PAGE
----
Modernising sport psychology in English football

Project

Modernising sport psychology in English football

The implementation of sport psychology in English elite football came on the coattails of the 1998 agreement that all physiotherapists and doctors must be chartered (Premier League, 2011). Since then several other support staff roles have saturated the first team level and academies. Among these roles, sports psychologists. An early challenge to the range of new support staff was that many were drawn from universities as undergraduate internships. The 2011 Premier League Elite Player Performance Plan (EPPP) recognized this group as a positive resource. However, several challenges also existed including lack of experience within elite environments, no coordinated services, limited child specific knowledge, no national guidelines, nor benchmarking. A significant issue was that sports science support could differ significantly from club to club, with some examples of variable quality. The 2011 EPPP, therefore, called for modernising the sports science and medicine services. The current research focuses on the progress of the psychology field.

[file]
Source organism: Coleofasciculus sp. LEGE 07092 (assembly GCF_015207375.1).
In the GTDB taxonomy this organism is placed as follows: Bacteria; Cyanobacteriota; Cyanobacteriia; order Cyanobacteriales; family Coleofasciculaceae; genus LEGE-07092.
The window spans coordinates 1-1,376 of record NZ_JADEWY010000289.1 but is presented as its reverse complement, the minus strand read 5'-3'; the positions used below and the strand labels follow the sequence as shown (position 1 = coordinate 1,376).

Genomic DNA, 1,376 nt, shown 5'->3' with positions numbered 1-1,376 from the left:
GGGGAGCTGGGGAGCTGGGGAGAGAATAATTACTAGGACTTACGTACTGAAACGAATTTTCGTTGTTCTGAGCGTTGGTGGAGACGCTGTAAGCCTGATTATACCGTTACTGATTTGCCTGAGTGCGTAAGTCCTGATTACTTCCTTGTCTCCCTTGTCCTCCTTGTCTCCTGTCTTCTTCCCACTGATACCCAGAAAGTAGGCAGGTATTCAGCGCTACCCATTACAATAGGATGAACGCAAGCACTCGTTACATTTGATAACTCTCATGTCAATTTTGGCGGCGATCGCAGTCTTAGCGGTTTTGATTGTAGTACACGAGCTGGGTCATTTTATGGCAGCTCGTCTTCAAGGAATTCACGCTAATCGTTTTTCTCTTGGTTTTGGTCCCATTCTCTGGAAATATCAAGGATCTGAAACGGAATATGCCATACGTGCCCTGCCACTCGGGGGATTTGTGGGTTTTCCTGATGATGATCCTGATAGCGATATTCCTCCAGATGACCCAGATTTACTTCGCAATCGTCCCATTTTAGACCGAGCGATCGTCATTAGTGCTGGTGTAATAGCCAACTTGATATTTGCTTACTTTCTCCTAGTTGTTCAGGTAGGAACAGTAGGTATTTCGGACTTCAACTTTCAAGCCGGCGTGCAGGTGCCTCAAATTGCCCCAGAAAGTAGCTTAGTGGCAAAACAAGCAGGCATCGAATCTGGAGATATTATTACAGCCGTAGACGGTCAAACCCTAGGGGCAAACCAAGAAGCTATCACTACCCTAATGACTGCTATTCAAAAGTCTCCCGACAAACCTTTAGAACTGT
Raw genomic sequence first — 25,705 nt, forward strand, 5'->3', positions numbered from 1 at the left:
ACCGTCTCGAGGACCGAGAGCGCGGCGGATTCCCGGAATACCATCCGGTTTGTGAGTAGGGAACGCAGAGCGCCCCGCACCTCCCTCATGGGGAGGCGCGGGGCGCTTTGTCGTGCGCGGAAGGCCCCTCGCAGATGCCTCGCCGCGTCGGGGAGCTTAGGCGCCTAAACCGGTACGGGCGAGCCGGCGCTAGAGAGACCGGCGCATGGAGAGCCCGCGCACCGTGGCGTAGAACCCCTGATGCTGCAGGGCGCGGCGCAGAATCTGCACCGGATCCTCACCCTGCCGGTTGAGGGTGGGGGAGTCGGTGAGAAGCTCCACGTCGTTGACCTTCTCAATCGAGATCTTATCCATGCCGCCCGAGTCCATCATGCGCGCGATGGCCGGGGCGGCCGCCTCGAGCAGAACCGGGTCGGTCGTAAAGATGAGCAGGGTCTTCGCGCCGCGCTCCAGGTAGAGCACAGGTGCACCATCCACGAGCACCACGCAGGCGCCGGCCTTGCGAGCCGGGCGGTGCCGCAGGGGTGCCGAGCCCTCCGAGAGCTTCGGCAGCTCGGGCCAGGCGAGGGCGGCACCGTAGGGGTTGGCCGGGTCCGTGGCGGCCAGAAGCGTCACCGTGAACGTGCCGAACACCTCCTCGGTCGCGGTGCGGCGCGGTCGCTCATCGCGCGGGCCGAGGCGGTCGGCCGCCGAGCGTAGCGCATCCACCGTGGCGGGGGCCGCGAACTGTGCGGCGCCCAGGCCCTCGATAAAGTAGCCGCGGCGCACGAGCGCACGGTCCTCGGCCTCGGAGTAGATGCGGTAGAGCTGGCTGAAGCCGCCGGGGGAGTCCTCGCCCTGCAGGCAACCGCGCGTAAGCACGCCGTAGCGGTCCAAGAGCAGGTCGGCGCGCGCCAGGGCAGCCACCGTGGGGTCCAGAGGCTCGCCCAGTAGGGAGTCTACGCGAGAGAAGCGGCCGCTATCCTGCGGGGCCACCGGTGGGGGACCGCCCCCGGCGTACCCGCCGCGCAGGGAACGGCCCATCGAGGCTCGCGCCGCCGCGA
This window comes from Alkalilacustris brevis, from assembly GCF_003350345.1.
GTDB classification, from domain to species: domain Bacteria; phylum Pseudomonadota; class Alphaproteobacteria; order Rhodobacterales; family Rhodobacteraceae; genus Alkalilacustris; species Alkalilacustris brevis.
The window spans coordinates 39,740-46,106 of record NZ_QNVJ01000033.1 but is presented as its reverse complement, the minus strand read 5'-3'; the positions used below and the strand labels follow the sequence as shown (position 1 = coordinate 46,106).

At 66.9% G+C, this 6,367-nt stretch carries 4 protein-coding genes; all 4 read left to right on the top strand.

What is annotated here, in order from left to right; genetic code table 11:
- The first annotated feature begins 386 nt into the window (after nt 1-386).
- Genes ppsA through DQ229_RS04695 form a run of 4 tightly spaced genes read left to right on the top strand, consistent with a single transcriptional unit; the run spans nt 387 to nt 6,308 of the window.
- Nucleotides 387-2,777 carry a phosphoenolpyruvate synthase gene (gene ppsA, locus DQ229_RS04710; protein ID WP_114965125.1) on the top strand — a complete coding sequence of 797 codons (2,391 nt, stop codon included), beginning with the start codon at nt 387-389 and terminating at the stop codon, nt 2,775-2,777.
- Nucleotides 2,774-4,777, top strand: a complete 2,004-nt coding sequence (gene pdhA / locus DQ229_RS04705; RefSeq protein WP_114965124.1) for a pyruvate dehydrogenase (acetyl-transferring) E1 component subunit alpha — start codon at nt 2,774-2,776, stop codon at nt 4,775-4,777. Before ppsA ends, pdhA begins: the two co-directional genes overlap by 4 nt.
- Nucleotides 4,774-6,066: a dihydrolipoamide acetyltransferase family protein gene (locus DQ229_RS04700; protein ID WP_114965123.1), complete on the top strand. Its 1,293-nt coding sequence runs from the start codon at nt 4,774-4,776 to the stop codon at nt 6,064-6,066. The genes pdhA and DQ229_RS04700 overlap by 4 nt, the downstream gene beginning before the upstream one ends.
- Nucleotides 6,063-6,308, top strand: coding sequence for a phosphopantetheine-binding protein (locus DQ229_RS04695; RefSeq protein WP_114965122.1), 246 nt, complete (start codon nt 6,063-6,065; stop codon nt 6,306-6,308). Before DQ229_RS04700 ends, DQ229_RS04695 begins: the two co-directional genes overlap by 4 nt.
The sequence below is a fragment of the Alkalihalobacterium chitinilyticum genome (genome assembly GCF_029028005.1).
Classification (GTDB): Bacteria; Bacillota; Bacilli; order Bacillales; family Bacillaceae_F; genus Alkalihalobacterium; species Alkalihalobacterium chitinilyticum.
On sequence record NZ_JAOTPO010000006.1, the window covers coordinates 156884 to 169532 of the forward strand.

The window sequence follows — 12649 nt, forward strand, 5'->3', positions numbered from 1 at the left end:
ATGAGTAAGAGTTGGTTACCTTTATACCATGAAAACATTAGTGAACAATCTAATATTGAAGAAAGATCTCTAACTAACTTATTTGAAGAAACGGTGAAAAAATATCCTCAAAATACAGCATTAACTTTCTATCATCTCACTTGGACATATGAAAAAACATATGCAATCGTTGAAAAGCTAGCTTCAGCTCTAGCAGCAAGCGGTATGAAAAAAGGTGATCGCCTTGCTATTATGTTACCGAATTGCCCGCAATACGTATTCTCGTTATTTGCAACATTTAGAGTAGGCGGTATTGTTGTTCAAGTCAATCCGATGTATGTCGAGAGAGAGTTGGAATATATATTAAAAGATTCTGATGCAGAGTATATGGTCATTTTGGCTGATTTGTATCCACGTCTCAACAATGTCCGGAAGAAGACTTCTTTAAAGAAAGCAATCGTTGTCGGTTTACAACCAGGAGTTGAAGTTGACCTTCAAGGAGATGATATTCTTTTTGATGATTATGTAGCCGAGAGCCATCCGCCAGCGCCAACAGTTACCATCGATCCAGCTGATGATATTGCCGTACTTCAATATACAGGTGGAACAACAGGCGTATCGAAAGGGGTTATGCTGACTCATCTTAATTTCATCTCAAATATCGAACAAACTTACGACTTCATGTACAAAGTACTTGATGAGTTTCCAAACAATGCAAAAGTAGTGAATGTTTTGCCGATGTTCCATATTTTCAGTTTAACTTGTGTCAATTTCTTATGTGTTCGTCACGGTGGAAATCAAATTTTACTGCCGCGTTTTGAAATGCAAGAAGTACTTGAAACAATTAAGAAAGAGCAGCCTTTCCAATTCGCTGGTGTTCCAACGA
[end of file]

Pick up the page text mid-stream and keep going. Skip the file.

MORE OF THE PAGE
We collaborate with sport psychologist and sport psychiatrists from English football club based on the accreditation system in English football academies. The purpose is to, first, evaluate the how football clubs and academies have modernised sport psychology by examining the challenges faced by psychology support staff and the solutions they have implemented. Second, the study will examine how other countries (Norway and Denmark) can learn from the process in English football.